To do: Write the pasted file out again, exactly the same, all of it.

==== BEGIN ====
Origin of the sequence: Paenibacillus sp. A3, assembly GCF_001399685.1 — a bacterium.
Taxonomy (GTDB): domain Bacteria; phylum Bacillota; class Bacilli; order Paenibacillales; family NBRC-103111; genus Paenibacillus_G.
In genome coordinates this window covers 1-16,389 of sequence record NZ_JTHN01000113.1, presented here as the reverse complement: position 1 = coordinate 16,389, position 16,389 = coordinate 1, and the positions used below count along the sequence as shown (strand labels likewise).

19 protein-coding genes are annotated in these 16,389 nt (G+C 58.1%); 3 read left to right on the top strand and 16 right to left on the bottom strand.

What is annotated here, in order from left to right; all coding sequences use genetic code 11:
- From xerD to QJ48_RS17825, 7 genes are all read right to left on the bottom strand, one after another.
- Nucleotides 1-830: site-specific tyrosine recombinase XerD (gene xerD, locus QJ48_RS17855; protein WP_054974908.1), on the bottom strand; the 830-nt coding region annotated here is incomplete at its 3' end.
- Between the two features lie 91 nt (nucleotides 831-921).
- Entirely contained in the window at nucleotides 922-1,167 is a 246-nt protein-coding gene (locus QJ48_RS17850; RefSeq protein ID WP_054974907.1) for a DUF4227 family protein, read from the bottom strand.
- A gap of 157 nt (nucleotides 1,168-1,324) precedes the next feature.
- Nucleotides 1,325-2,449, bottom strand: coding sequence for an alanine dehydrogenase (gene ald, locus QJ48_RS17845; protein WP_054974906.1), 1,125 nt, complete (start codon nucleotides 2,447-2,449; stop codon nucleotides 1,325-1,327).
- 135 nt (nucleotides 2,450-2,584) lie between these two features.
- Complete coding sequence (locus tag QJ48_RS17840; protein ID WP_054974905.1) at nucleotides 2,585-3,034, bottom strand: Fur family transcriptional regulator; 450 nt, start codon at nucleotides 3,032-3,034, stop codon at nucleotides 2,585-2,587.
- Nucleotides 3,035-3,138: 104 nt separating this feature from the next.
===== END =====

Origin of the sequence: Paenibacillus sp. A3, assembly GCF_001399685.1 — a bacterium.
Taxonomy (GTDB): domain Bacteria; phylum Bacillota; class Bacilli; order Paenibacillales; family NBRC-103111; genus Paenibacillus_G.
In genome coordinates this window covers 1-16,389 of sequence record NZ_JTHN01000113.1, presented here as the reverse complement: position 1 = coordinate 16,389, position 16,389 = coordinate 1, and the positions used below count along the sequence as shown (strand labels likewise).

19 protein-coding genes are annotated in these 16,389 nt (G+C 58.1%); 3 read left to right on the top strand and 16 right to left on the bottom strand.

What is annotated here, in order from left to right; all coding sequences use genetic code 11:
- From xerD to QJ48_RS17825, 7 genes are all read right to left on the bottom strand, one after another.
- Nucleotides 1-830: site-specific tyrosine recombinase XerD (gene xerD, locus QJ48_RS17855; protein WP_054974908.1), on the bottom strand; the 830-nt coding region annotated here is incomplete at its 3' end.
- Between the two features lie 91 nt (nucleotides 831-921).
- Entirely contained in the window at nucleotides 922-1,167 is a 246-nt protein-coding gene (locus QJ48_RS17850; RefSeq protein ID WP_054974907.1) for a DUF4227 family protein, read from the bottom strand.
- A gap of 157 nt (nucleotides 1,168-1,324) precedes the next feature.
- Nucleotides 1,325-2,449, bottom strand: coding sequence for an alanine dehydrogenase (gene ald, locus QJ48_RS17845; protein WP_054974906.1), 1,125 nt, complete (start codon nucleotides 2,447-2,449; stop codon nucleotides 1,325-1,327).
- 135 nt (nucleotides 2,450-2,584) lie between these two features.
- Complete coding sequence (locus tag QJ48_RS17840; protein ID WP_054974905.1) at nucleotides 2,585-3,034, bottom strand: Fur family transcriptional regulator; 450 nt, start codon at nucleotides 3,032-3,034, stop codon at nucleotides 2,585-2,587.
- Nucleotides 3,035-3,138: 104 nt separating this feature from the next.